Providing feedback to students in courses is important so they understand how they are performing. However, it is equally important to gather feedback from students. Seldin (1997) stated there are two reasons to gather feedback: “first, to improve teaching performance, and second, to provide a rational and equitable basis for personnel decisions” (p. 335). Feedback is an imperative part of learning, especially if instructor want to improve their teaching practice (Ingvarson & Reid, 2018). Gonzalez (2014), stated seeking feedback from students increases student engagement because the instructor can gather what interests the students have and the type of learning activities they enjoy.
One way of collecting feedback from students can be done using the “Start, Stop and Continue” questions. “A Stop, Start, Continue analysis is a proven approach to collecting valuable feedback” (Swotanalysis.com, 2019). This can be given mid semester in online courses to ask the students three questions:
- What would you like the instructor to start doing?
- What would you like the instructor to stop doing?
- What would you like the instructor to continue doing?
The Start, Stop, and Continue questions can be used in every course and content area. Additionally, the questions can be set up in a discussion board for the instructor to collect feedback or set up in a survey to ensure confidentiality of students and to ensure no names are attached to the responses. The instructor can use the responses to look for patterns and to make changes during the semester to meet the needs of the students when presenting content. The responses can be shared with the students to they know the instructor gathered the feedback and is making the necessary changes.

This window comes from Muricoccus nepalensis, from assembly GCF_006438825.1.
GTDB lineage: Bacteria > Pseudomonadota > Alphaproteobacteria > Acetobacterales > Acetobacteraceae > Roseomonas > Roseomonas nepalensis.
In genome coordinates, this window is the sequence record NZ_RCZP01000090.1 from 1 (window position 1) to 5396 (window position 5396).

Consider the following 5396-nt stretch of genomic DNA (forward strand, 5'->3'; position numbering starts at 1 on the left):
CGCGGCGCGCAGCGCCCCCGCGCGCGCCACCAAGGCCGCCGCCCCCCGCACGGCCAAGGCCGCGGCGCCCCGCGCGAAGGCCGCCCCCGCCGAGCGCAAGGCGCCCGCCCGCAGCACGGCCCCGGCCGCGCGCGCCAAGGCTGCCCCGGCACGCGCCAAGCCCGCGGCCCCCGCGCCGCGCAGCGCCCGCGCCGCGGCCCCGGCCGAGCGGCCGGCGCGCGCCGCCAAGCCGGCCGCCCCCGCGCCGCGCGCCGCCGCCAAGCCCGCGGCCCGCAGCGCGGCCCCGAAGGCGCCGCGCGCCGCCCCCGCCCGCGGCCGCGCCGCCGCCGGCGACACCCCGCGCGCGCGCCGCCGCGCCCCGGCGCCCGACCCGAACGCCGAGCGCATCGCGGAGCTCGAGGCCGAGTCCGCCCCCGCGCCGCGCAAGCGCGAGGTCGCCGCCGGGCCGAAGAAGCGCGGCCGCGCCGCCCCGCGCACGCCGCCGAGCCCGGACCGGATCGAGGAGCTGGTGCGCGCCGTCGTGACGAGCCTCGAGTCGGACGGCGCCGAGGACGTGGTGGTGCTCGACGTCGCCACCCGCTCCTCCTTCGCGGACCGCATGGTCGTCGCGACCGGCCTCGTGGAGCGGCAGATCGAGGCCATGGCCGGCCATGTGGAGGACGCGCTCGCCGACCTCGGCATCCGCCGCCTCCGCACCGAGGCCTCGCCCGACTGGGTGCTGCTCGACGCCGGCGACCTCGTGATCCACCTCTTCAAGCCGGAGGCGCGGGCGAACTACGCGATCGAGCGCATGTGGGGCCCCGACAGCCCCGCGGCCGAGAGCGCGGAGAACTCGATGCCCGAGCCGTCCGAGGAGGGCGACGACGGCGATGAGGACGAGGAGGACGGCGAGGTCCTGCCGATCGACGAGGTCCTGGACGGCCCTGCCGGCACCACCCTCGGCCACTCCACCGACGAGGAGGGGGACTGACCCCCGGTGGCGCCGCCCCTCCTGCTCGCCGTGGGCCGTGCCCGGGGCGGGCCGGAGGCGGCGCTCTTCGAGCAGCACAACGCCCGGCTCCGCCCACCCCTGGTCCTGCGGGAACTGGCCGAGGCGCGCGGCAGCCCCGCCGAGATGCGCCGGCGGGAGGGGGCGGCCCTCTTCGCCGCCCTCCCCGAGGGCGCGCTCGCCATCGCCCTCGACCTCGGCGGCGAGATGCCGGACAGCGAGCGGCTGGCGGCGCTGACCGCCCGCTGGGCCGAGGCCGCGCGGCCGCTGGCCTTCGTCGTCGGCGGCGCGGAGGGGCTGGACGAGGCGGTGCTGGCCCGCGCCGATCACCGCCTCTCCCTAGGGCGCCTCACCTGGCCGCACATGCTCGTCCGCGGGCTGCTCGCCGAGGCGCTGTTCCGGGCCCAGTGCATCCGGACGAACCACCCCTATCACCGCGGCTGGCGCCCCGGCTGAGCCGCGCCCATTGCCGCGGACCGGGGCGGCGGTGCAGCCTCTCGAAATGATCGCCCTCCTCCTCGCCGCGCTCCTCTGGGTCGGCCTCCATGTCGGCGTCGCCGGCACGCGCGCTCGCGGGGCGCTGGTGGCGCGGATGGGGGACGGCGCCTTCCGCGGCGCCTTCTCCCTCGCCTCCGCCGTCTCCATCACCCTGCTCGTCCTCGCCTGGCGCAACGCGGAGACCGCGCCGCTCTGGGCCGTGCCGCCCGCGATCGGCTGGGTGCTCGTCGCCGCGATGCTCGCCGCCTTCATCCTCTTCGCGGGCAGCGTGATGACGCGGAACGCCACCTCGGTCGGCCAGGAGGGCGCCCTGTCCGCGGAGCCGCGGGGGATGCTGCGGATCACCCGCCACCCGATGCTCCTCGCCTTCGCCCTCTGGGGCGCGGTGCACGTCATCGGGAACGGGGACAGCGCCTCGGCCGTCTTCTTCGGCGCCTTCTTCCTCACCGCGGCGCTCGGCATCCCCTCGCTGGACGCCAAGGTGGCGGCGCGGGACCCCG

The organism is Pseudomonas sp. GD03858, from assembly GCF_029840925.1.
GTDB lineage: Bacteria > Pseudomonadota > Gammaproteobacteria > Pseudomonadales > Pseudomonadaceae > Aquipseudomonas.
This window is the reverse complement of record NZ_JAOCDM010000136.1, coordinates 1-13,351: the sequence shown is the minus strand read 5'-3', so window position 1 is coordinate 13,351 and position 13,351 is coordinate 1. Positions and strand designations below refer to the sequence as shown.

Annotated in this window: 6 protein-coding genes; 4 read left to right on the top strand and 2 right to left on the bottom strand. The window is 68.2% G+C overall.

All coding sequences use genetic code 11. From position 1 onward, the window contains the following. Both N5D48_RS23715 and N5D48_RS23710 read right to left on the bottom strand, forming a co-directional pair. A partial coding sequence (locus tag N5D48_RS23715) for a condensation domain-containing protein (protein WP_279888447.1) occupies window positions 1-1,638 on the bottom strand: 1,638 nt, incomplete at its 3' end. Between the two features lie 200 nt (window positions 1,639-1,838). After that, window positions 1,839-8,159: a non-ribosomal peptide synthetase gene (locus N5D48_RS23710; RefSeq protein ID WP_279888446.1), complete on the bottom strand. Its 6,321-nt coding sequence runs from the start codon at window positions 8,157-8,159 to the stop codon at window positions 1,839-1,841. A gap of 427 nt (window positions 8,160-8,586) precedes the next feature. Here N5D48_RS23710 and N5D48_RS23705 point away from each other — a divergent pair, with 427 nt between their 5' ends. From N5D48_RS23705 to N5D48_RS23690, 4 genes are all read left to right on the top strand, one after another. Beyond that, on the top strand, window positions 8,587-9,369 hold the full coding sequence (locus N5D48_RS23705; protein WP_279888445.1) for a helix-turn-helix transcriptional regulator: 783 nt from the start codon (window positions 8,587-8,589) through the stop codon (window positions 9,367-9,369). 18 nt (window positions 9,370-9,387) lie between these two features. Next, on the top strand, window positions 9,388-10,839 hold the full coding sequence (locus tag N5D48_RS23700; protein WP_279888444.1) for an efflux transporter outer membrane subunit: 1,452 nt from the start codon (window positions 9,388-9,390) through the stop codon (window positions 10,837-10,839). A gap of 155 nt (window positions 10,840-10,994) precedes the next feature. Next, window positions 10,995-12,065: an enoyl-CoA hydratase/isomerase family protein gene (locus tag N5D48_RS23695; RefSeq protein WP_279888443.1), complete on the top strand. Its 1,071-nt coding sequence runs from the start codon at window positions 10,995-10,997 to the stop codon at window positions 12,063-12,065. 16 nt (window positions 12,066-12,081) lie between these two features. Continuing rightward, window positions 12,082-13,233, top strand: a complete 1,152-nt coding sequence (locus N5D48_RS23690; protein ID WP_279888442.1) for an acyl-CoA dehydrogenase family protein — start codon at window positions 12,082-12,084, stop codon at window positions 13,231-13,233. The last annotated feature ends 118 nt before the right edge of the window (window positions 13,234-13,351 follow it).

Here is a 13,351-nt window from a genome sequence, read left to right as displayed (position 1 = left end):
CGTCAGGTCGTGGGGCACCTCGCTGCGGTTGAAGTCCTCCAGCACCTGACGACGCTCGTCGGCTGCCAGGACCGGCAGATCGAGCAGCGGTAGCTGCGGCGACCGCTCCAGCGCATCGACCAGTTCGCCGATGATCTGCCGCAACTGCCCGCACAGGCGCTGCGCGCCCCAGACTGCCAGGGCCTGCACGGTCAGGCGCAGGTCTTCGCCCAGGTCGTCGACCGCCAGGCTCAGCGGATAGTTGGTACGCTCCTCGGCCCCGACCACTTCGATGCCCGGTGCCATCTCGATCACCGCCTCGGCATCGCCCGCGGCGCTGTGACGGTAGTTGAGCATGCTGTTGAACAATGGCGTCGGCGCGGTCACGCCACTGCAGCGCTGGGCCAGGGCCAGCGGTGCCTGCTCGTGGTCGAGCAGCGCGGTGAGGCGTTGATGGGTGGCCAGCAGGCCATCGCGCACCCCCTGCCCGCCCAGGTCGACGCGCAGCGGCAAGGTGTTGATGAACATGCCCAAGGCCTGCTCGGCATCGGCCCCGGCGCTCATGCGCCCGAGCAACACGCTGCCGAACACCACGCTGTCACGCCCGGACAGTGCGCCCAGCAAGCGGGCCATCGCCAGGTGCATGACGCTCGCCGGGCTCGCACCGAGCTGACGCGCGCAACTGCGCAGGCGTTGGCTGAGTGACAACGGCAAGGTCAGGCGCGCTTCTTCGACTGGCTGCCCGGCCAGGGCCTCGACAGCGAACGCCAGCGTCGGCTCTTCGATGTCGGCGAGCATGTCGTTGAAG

Link to example artifact(s)
Instructor: Angela Danley
Course: Teacher Education (graduate, online)
I used the Start, Stop, and Continue questions in my online teacher education graduate course. I sent the template through the Google Drive in a survey format (Figure 1) so I could ensure students knew the responses would not have names attached to the responses.
Figure 1. Start Stop Continue in Google Drive.
Submitting this at midterm helped me gather important feedback on how I could tailor my delivery to the students for the remainder of the semester. Student responses included they appreciated the detailed rubrics, additional resources that matched the topics, and course announcements sent throughout the week. Students asked me to continue to what I was doing and were thankful for the feedback. When reviewing the question about start doing, students wanted access to some more videos on the topics. For the question connected to stop doing, students did not provide suggestions, but did ask me to provide any additional relevant resources.
This feedback was beneficial, because I was able to look for video resources on topics for the remainder of the semester. Additionally, this feedback provided me direction in how I planned for my next online graduate course. For example, when planning for a summer graduate course, I included more videos on topics along with setting up a folder for additional resources. Gathering this type of feedback early in the semester helps the instructor meet the needs of the students.
Link to scholarly references
Gonzalez, J. (2014). 5 reasons why you should seek your own student feedback. Retrieved from: https://www.cultofpedagogy.com/student-feedback/
Ingvarson, L. & Reid, K. (2018). Improving practice through student feedback. Retrieved from: https://www.teachermagazine.com.au/articles/improving-practice-through-student-feedback.
Seldin (1997). Using student feedback to improve teaching. To improve the academy. Retrieved from: http://digitalcommons.unl.edu Swotanalysis.com (2019). Start, stop, continue how to. Retrieved from: https://www.swotanalysis.com/stop-start-continue-how-to-guide